New FCC Regulation Makes Using the Most Effective Critical Messaging Technology — Even Easier!
Most of the time when you hear someone say, “I’m from the federal government and I’m here to help – BEWARE! However, a new FCC regulations change does help organizations that must rely on critical messaging technology. This new regulation makes high-power send/receive channels in the 935-940MHz band available to all hospitals. These channels can now be easily used to reliably deliver critical messages, via response paging systems, to responding personnel within 5 seconds, and to confirm that each of these critical alerts have been received and read. These high-power channels eliminate the dangerous delays, complexity, and dead spots endemic to low-power, unlicensed Wi-Fi and commercial cellular services.
Illustrating this important point are several recent natural disasters that have struck the U.S., resulting in wide spread power failures, making it difficult or impossible to send or receive messages via smart or cell phones or even recharge their batteries. Some of these outages have lasted for several days. Even after power is restored, extensive use of a cell app causes extreme battery depletion, and it’s just not practical to have a smart or cell phone tethered to a charger on a regular basis during emergency situations.
The battery life for most response paging system devices is generally 3 to 4 weeks and they are easily replaced. Even when using WiFi and Bluetooth enabled cell phones for redundancy, these technologies drain the phones’ batteries, significantly reducing battery life. And, if you fail to enable those features, you may not receive your critical messages at all — even when the cellular system is working perfectly outside the building.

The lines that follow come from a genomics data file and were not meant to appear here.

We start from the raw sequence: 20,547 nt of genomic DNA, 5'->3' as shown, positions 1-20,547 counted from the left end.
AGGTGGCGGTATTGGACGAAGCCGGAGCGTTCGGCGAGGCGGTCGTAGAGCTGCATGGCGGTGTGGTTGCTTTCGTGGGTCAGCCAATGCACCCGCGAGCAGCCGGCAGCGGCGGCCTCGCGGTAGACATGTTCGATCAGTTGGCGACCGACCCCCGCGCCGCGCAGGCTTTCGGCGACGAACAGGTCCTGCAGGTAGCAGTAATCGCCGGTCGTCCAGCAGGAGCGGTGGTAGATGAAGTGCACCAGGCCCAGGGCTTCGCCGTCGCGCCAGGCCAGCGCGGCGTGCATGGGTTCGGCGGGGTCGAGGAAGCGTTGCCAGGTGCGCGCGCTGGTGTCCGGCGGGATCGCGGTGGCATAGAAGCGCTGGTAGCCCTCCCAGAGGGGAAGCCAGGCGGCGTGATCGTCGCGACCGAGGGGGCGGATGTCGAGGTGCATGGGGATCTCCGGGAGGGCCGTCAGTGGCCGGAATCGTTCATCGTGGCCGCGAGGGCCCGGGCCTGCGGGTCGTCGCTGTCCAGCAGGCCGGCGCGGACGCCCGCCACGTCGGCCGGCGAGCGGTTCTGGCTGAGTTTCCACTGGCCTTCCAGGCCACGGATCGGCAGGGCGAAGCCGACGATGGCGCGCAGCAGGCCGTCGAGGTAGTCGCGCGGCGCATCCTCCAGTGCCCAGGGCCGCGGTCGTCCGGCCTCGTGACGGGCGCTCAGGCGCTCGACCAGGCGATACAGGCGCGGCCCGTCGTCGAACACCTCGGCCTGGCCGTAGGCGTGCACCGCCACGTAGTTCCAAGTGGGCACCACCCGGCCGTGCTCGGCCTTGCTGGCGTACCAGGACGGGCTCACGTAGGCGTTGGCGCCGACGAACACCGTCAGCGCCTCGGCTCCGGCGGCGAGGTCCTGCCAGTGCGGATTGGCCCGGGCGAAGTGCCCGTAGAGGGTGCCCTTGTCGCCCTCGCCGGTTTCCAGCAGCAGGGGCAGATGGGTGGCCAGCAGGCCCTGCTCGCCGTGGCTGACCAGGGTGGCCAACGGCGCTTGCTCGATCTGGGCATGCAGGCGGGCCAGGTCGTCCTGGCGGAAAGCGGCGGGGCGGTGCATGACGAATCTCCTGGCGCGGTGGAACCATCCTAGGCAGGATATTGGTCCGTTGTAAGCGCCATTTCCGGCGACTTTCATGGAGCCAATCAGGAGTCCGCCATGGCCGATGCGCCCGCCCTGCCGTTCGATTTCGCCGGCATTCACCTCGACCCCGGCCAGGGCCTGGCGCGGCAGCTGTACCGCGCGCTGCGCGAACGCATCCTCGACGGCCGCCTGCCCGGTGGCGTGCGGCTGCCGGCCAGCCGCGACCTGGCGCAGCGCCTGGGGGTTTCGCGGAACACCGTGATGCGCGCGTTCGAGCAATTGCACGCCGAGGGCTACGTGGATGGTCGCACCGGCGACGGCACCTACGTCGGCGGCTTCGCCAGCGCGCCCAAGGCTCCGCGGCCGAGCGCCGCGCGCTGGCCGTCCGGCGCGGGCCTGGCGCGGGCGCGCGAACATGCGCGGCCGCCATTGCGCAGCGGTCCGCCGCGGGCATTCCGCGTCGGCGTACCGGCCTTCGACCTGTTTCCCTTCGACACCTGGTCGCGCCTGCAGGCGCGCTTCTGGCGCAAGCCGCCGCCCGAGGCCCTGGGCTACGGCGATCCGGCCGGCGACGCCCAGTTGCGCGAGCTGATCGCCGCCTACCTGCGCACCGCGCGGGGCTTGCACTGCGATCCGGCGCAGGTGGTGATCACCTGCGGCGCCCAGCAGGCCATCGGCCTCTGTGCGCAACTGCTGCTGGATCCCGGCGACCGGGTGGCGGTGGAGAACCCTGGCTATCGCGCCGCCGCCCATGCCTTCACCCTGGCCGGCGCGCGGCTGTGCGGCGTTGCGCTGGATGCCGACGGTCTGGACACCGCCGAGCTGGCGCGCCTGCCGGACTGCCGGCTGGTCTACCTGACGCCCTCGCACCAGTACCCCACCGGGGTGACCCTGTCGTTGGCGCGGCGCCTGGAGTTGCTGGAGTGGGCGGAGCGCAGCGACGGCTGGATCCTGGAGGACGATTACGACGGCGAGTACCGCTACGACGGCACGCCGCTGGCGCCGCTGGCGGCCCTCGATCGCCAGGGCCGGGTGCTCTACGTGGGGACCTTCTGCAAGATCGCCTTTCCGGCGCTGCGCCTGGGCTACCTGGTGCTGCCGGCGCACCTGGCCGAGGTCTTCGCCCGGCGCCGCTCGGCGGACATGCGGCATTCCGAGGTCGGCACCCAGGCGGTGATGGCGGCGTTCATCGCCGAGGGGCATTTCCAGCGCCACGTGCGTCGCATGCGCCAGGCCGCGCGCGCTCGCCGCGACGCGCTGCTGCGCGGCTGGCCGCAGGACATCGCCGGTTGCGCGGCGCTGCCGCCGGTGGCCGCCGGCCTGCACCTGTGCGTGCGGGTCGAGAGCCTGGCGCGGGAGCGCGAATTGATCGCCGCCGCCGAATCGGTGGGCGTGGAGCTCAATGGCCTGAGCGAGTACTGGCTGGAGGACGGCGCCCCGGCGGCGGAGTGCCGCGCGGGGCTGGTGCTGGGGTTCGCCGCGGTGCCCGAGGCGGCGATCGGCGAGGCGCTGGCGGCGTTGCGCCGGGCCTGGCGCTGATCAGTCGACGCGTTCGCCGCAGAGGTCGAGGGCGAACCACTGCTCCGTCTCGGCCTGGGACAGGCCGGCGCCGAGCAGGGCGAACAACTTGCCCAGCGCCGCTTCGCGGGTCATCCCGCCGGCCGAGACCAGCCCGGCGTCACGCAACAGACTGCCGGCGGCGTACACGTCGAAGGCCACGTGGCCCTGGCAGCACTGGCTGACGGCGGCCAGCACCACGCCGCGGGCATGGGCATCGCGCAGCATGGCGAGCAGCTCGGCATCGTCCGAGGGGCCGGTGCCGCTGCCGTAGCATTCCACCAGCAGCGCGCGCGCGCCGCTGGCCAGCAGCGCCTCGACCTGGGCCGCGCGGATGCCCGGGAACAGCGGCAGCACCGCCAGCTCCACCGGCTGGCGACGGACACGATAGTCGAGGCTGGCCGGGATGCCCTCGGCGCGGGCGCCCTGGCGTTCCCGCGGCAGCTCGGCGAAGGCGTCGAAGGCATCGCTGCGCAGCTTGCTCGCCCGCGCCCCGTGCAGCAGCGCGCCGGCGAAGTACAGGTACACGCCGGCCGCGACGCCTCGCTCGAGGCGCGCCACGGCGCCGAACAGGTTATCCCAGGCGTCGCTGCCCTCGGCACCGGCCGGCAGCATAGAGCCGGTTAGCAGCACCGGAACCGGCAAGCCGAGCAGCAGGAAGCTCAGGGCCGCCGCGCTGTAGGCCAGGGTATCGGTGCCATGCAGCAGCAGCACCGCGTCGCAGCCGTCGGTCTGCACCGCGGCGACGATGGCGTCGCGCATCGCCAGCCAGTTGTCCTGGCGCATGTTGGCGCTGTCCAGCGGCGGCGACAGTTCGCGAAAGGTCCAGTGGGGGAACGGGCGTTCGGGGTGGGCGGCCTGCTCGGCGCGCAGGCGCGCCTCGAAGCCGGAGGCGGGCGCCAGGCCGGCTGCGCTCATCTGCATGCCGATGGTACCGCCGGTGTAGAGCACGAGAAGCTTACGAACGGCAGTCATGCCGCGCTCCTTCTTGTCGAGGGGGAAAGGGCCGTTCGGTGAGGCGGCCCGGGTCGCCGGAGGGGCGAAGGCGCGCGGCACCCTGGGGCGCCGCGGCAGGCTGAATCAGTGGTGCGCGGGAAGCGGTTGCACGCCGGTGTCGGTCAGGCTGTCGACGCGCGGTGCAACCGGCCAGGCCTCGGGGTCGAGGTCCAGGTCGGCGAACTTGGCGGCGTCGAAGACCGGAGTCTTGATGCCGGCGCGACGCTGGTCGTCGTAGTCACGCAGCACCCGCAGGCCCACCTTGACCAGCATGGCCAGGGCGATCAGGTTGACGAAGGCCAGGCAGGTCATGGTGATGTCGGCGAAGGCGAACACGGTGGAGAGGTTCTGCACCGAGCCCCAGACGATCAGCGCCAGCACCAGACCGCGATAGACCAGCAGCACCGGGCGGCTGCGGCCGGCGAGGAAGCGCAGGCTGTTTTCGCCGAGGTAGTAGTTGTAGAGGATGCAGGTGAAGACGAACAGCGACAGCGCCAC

Some smart and cell phone networks do not allow a device to receive a text message while being used in the voice or phone call mode. It’s not an option for a healthcare provider to miss a critical life or death message, because they took a phone call. Smart phones have other drawbacks as well, such as susceptibility to malware and virus attacks and the need for continual software upgrades. All of these challenges are unacceptable in a critical alert messaging situation.
When used for clinical alarm notification, high-power response paging systems reach responding personnel more quickly and reliably, reduce workflow disruption and mitigate alarm fatigue. These advantages improve patient care and increase hospitals’ efficiencies. This new FCC action makes critical messaging solutions simpler to deploy and more available to hospitals. Additionally, high-power solutions are now available to other commercial and non-commercial enterprises in the utility, energy, transportation, education, industry, and security sectors.
Occam’s razor applies to critical alert messaging. His theory states that the simplest solution is the best solution, and response paging offers critical messaging technology that is the simplest to deploy and easiest to use and learn. There is no other technology in the marketplace today that surpasses response paging for sending critical messages, with confirmation of receipt. It’s simply the easiest and most uncomplicated way to deliver a critical message immediately — anywhere, every time. Literally thousands of healthcare providers, first responders and other organizations have come to rely on response paging as the optimum method for delivering their critical messages.
And, the FCC has just made it easier for everyone to use!